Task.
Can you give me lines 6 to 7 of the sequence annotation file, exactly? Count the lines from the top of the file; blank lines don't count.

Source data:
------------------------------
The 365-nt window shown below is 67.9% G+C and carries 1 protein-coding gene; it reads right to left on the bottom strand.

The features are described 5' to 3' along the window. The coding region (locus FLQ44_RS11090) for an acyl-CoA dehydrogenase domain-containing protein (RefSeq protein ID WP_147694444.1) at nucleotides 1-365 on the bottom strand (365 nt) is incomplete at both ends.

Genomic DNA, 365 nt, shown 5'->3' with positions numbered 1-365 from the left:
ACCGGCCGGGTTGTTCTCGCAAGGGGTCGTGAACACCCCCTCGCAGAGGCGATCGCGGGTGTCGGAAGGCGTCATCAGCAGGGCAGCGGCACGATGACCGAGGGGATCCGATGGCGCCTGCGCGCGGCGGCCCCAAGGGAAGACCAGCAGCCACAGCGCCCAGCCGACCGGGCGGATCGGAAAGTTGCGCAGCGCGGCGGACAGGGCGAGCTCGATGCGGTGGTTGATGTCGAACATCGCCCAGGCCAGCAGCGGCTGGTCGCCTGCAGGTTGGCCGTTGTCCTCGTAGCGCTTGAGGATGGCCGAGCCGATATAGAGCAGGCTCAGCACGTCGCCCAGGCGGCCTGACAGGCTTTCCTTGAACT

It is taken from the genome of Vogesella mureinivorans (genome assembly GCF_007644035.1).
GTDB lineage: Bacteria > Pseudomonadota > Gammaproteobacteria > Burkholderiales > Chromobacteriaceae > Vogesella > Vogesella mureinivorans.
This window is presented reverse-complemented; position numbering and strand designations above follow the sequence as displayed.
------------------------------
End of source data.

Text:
GTDB lineage: Bacteria > Pseudomonadota > Gammaproteobacteria > Burkholderiales > Chromobacteriaceae > Vogesella > Vogesella mureinivorans.
This window is presented reverse-complemented; position numbering and strand designations above follow the sequence as displayed.